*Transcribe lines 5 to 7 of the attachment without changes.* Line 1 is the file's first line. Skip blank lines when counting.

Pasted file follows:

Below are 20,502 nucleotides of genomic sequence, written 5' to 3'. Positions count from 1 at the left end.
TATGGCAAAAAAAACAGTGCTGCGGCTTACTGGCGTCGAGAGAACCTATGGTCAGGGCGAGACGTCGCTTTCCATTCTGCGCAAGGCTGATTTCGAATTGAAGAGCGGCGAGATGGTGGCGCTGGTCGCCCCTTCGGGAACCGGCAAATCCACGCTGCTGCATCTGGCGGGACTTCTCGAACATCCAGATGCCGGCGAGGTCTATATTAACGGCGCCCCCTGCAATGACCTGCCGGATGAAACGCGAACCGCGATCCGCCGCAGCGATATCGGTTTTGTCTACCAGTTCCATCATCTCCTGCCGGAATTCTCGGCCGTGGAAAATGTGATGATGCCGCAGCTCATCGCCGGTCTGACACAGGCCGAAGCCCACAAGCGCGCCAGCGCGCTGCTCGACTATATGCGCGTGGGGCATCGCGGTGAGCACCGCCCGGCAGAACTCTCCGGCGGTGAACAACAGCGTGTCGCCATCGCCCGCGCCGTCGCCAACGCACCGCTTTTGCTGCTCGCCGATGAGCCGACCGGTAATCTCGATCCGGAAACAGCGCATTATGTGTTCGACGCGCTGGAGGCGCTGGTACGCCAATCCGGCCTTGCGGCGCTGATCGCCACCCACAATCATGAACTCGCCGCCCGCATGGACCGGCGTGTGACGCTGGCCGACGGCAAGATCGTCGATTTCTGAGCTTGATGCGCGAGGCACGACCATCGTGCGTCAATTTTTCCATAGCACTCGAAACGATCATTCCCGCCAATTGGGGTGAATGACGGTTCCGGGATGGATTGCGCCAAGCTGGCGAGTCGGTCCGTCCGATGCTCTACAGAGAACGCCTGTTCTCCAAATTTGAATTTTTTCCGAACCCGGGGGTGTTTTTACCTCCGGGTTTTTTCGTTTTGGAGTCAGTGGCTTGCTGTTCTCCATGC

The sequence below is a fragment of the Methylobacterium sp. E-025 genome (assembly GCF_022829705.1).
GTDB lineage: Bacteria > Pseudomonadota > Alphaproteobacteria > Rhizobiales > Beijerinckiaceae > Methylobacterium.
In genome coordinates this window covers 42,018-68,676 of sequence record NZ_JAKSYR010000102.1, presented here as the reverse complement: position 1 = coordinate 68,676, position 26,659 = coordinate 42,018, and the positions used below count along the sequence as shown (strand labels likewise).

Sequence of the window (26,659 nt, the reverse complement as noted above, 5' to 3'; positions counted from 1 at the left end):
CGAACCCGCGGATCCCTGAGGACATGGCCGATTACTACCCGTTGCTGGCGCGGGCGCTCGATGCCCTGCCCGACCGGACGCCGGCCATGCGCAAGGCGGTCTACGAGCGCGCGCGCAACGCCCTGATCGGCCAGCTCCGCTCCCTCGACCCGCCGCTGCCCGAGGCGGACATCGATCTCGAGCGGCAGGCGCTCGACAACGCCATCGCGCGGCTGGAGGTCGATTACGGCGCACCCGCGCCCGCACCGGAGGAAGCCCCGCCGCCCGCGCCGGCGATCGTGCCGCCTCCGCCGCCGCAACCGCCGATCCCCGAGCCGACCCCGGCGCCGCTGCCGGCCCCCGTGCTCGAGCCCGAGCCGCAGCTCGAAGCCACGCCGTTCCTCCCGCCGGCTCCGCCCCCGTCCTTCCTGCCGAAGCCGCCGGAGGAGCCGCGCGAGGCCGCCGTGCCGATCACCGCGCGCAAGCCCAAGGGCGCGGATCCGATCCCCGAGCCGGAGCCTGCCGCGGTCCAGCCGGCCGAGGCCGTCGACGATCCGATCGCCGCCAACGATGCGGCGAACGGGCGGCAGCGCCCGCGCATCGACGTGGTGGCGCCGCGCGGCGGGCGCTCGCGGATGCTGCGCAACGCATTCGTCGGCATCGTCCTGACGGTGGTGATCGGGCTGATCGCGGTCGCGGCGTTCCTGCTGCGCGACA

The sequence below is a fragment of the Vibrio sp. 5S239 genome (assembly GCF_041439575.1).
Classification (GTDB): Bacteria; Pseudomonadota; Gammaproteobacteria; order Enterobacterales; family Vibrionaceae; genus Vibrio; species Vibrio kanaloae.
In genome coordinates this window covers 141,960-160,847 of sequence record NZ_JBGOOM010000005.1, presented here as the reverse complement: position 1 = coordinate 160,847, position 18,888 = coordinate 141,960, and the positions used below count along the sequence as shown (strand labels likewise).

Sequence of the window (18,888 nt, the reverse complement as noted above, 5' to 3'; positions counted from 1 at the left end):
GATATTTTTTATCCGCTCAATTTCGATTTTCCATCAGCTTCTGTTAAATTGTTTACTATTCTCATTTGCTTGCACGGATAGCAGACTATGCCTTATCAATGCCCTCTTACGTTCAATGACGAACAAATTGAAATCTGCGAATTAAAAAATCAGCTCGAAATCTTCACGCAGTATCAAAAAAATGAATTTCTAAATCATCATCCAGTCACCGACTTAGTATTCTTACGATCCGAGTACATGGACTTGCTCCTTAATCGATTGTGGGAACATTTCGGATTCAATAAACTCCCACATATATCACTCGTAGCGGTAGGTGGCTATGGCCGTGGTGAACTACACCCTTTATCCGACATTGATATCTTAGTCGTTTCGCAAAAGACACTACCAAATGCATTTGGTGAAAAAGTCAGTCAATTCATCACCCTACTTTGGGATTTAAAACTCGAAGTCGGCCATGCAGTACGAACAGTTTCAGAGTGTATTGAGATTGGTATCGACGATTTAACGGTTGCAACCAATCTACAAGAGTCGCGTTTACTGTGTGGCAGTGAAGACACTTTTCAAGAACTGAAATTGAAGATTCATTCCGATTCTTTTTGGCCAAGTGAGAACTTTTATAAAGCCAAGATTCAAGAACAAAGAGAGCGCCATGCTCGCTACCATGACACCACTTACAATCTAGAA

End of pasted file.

In genome coordinates this window covers 42,018-68,676 of sequence record NZ_JAKSYR010000102.1, presented here as the reverse complement: position 1 = coordinate 68,676, position 26,659 = coordinate 42,018, and the positions used below count along the sequence as shown (strand labels likewise).

Sequence of the window (26,659 nt, the reverse complement as noted above, 5' to 3'; positions counted from 1 at the left end):
CGAACCCGCGGATCCCTGAGGACATGGCCGATTACTACCCGTTGCTGGCGCGGGCGCTCGATGCCCTGCCCGACCGGACGCCGGCCATGCGCAAGGCGGTCTACGAGCGCGCGCGCAACGCCCTGATCGGCCAGCTCCGCTCCCTCGACCCGCCGCTGCCCGAGGCGGACATCGATCTCGAGCGGCAGGCGCTCGACAACGCCATCGCGCGGCTGGAGGTCGATTACGGCGCACCCGCGCCCGCACCGGAGGAAGCCCCGCCGCCCGCGCCGGCGATCGTGCCGCCTCCGCCGCCGCAACCGCCGATCCCCGAGCCGACCCCGGCGCCGCTGCCGGCCCCCGTGCTCGAGCCCGAGCCGCAGCTCGAAGCCACGCCGTTCCTCCCGCCGGCTCCGCCCCCGTCCTTCCTGCCGAAGCCGCCGGAGGAGCCGCGCGAGGCCGCCGTGCCGATCACCGCGCGCAAGCCCAAGGGCGCGGATCCGATCCCCGAGCCGGAGCCTGCCGCGGTCCAGCCGGCCGAGGCCGTCGACGATCCGATCGCCGCCAACGATGCGGCGAACGGGCGGCAGCGCCCGCGCATCGACGTGGTGGCGCCGCGCGGCGGGCGCTCGCGGATGCTGCGCAACGCATTCGTCGGCATCGTCCTGACGGTGGTGATCGGGCTGATCGCGGTCGCGGCGTTCCTGCTGCGCGACA